LUMBAR SYMPATHETIC BLOCK
Despite of the name of this nervous system, when it causes pain to flare, the lumbar sympathetic nervous system feels like it anything but. The sympathetic nervous system (SNS) is one of the two main divisions of the autonomic nervous system. The autonomic nervous system regulates the body’s unconscious actions. The lumbar sympathetic nerves are a part of this nervous system and can be found in the region of your lower back, running along the sides of the spine. Among the functions of the SNS is helping in the regulation of blood flow. But another important job of the SNS is to transport pain signals from areas of the body to the spinal cord. When the lumbar sympathetic nerves are damaged or malfunction, their natural purpose can instead cause severe or chronic pain.
REASONS TO CONSIDER A LUMBAR SYMPATHETIC BLOCK
A lumbar sympathetic block can be used to treat a number of painful conditions including:
- Reflex Sympathetic Dystrophy: a syndrome characterized by pain, swelling and dysfunction of an extremity such as an arm or leg. This condition is often the result of trauma or surgery.
- Sympathetically Maintained Pain: a disproportionate pain reaction by the body to an injury or trauma.
- Shingles: A reactivation of the chickenpox virus within the body which results in a severely painful rash.
- Complex Regional Pain Syndrome: Chronic arm or leg pain that follows circumstances such as injuries, surgeries, stroke, or heart attack.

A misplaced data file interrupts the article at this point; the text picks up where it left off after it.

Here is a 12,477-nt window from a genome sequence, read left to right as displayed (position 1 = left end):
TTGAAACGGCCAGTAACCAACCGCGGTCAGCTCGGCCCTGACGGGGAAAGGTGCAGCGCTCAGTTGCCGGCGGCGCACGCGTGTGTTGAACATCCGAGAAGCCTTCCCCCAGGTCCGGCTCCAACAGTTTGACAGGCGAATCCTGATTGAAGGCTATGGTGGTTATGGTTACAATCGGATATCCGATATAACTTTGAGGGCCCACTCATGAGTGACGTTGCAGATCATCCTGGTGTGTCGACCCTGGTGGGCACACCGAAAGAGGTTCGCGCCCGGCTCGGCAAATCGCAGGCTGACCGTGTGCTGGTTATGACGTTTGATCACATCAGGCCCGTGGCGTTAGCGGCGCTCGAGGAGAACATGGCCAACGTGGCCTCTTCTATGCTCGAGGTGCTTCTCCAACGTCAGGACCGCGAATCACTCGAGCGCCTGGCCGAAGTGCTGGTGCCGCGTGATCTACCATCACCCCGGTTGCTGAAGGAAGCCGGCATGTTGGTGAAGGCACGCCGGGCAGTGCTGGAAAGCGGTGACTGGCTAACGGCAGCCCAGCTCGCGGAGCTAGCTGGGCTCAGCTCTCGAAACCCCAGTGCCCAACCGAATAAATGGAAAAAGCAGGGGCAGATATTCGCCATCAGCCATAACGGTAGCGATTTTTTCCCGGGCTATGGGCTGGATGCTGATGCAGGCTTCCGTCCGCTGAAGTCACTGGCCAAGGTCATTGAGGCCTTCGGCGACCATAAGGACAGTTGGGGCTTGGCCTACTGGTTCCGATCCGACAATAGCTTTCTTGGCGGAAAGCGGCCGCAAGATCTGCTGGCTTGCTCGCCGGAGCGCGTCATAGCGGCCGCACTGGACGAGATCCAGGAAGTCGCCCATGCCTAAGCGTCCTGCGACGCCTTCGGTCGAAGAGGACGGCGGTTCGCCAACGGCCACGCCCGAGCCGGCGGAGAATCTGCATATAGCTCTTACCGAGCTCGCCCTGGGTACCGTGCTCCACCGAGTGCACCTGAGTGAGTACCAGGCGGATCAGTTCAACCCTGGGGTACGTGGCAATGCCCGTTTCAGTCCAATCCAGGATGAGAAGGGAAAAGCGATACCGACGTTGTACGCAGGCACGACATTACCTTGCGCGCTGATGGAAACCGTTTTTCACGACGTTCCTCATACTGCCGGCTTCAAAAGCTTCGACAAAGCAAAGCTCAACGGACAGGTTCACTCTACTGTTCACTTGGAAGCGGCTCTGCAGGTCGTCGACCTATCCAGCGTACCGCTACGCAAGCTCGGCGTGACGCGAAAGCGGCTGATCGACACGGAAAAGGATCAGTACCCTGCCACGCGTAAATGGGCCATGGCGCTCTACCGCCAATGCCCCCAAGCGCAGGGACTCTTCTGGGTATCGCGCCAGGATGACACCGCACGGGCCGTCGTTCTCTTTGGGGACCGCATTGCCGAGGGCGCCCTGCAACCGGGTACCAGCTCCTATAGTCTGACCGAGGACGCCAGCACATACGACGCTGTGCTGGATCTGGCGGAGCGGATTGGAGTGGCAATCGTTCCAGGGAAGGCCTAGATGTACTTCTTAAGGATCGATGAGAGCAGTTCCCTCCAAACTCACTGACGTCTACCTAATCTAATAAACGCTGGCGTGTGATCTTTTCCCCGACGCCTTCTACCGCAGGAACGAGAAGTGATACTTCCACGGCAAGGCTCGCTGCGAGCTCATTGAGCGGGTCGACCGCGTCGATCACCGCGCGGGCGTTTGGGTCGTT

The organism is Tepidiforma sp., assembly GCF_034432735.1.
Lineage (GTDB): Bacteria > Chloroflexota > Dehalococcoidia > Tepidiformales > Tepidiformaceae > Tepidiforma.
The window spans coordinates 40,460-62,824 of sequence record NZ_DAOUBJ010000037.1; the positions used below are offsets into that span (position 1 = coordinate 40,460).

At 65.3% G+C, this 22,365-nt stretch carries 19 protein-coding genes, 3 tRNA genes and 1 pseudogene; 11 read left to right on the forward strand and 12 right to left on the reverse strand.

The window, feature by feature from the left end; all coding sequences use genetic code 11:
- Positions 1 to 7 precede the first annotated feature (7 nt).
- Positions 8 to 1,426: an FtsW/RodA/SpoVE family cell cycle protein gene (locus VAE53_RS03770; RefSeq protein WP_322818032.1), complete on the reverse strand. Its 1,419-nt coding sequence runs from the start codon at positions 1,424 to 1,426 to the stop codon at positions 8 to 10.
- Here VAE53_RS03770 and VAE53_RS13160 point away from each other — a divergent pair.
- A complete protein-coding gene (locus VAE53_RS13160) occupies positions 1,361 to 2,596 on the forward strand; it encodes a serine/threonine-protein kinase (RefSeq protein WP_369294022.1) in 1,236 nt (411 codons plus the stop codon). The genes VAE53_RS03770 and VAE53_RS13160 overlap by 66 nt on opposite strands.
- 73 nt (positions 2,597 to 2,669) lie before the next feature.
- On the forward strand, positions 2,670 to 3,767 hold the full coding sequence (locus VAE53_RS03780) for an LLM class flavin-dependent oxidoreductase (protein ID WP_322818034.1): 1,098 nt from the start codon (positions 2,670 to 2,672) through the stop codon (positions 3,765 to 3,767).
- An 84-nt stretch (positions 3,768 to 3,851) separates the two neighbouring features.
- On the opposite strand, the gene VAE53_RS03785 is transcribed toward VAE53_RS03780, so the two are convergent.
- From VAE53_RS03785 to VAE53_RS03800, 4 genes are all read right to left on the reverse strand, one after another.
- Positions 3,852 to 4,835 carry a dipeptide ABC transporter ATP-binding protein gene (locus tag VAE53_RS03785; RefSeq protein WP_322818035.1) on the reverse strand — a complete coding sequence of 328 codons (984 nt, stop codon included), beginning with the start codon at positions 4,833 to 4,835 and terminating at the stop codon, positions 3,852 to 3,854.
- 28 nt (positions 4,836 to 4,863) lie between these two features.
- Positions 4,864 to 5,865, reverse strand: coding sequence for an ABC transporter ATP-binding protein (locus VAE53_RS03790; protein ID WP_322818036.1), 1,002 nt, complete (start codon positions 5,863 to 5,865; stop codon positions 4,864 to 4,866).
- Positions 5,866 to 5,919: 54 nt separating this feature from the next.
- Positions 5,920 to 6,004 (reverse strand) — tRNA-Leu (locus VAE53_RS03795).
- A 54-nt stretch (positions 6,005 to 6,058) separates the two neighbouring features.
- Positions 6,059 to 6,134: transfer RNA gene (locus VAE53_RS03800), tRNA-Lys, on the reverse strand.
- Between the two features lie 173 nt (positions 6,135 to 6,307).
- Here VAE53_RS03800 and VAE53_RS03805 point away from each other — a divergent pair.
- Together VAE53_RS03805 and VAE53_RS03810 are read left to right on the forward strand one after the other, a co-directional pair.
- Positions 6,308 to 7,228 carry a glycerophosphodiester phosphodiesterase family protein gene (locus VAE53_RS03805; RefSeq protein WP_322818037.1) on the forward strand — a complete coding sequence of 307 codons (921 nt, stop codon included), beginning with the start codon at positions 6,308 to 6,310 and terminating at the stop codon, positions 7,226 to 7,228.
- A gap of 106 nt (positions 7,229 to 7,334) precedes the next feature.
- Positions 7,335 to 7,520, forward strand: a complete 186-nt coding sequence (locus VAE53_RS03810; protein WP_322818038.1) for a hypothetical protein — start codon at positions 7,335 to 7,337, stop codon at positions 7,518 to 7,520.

- Early pain intervention with a lumbar sympathetic block offers the best results from this procedure. So the earlier the block is used after pain begins, the better.
WHAT TO EXPECT DURING THE LUMBAR SYMPATHETIC BLOCK PROCEDURE
The lumbar sympathetic block is an outpatient procedure. Local anesthesia is used, as is an EKG during the treatment to help in observing the patient. Dr Neeraj Jain, M.D., will use an X-Ray in guiding the needle into the appropriate position around the spine. Once in place, medication is steadily administered with particular precision and care. After the procedure, the area of injection is covered with a Band-Aid.
Immediately after the lumbar sympathetic block, you should notice that pain is completely gone or considerably lessened. You might feel warmth in the trunk area or your legs.
Even though this procedure is done with a local anesthetic, we strongly advise that patients do not drive themselves home. So be sure to have a friend or relative accompany you. During the rest of the day, don’t overly exert yourself. Rest, recuperate and avoid any activity that can’t be done comfortably. Most patients feel fully recovered and ready to return to normal activities by the next day or so.
WHAT TO EXPECT AFTER YOUR LUMBAR SYMPATHETIC BLOCK
Lumbar sympathetic block treatments usually occur as a series of injection. Following the first one, the block should be effective for numerous hours. The pain block generally lasts longer with each successive treatment. Once the effects of the first injection are known, Dr. Jain will have a better idea as to how many repeat injections to recommend.
Every patient is unique regarding how many lumbar sympathetic block treatments may be required for maximum, long term benefits. Many people need as few as two or three treatments, while some might require ten or more.